Ian Moore Research

Behaviour of lined sewer pipes

IDM 27/7/05

Damaged sewer prior to rehabilitation.

Lined sewer.

Test sample of Law (2004) to investigate liner-host pipe interaction under earth load.

Clay or reinforced concrete sewers that allow ingress of groundwater at open joints can lose ground support as a result of backfill erosion, and experience cracking along the springlines, crown and invert. Excess flows following rainfall can then overwhelm the capacity of municipal sewage treatment facilities. A variety of techniques can be used to repair the pipe by installing thermoplastic or cast in place liners. Two performance limits have been investigated:

1. liner buckling as a result of the groundwater pressures that develop around the outside surface of the liner;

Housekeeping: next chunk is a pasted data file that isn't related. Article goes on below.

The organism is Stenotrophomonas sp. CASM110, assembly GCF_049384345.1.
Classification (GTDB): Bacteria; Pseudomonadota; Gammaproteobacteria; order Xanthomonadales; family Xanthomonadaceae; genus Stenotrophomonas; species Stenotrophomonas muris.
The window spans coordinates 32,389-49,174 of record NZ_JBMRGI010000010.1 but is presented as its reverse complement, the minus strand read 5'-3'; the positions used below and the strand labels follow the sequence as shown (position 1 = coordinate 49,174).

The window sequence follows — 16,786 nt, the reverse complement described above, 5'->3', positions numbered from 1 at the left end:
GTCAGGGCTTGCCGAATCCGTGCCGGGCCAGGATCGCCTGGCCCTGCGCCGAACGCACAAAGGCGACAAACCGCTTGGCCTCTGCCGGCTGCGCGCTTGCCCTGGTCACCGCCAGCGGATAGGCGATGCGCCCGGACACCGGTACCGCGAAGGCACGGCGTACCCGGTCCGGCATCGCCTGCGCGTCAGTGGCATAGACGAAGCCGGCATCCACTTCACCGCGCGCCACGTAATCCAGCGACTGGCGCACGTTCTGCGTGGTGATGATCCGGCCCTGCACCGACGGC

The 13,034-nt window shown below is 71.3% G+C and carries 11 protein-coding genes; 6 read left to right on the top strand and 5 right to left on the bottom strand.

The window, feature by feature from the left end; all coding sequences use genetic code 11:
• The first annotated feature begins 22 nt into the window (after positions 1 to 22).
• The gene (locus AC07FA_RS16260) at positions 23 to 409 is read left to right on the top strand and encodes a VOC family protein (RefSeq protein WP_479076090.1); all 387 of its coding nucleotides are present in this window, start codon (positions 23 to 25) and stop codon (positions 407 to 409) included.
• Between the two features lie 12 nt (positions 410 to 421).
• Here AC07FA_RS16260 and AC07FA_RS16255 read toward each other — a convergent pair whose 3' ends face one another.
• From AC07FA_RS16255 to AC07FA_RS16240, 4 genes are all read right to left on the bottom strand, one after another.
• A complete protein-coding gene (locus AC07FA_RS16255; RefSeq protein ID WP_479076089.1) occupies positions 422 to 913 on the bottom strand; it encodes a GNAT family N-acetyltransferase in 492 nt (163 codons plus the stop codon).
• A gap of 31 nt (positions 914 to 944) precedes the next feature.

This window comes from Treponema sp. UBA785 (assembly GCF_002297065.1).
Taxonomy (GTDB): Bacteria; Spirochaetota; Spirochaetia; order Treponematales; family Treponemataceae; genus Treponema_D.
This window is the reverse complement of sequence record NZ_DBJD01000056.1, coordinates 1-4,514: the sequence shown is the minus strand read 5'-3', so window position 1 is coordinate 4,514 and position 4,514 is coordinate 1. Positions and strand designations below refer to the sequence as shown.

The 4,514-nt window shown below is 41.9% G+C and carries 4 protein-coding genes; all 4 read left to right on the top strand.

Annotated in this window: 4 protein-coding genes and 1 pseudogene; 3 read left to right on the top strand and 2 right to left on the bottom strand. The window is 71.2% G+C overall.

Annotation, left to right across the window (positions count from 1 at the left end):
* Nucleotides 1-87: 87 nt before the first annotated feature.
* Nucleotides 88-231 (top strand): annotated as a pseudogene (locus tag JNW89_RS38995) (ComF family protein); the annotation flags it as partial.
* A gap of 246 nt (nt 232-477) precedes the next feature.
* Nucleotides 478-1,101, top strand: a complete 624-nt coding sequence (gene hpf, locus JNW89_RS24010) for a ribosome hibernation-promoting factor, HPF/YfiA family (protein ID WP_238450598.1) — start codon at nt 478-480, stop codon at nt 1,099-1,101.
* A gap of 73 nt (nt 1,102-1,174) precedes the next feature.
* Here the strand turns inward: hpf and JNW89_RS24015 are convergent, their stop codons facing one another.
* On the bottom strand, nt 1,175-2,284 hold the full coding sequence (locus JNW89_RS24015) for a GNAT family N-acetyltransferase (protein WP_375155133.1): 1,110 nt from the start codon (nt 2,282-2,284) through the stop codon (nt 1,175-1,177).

2. local bending in the liner as the sewer is disturbed by vehicle loads on the ground surface, further deterioration of the backfill soil around the pipe, or installation of new utilities nearby.

Working with El Sawy (PhD, 1996), finite element procedures were developed to evaluate nonlinear liner buckling. These were used to explain how local imperfections in liner geometry (initial gap between liner and sewer, oval geometry, and local wavy imperfections) control stability. Law (PhD, 2004) used laboratory tests to demonstrate that earth loads induce local bending between the liner and the old damaged sewer, and that unconservative design may result if the old sewer pipe is neglected. Effective design procedures have been developed for both buckling and bending.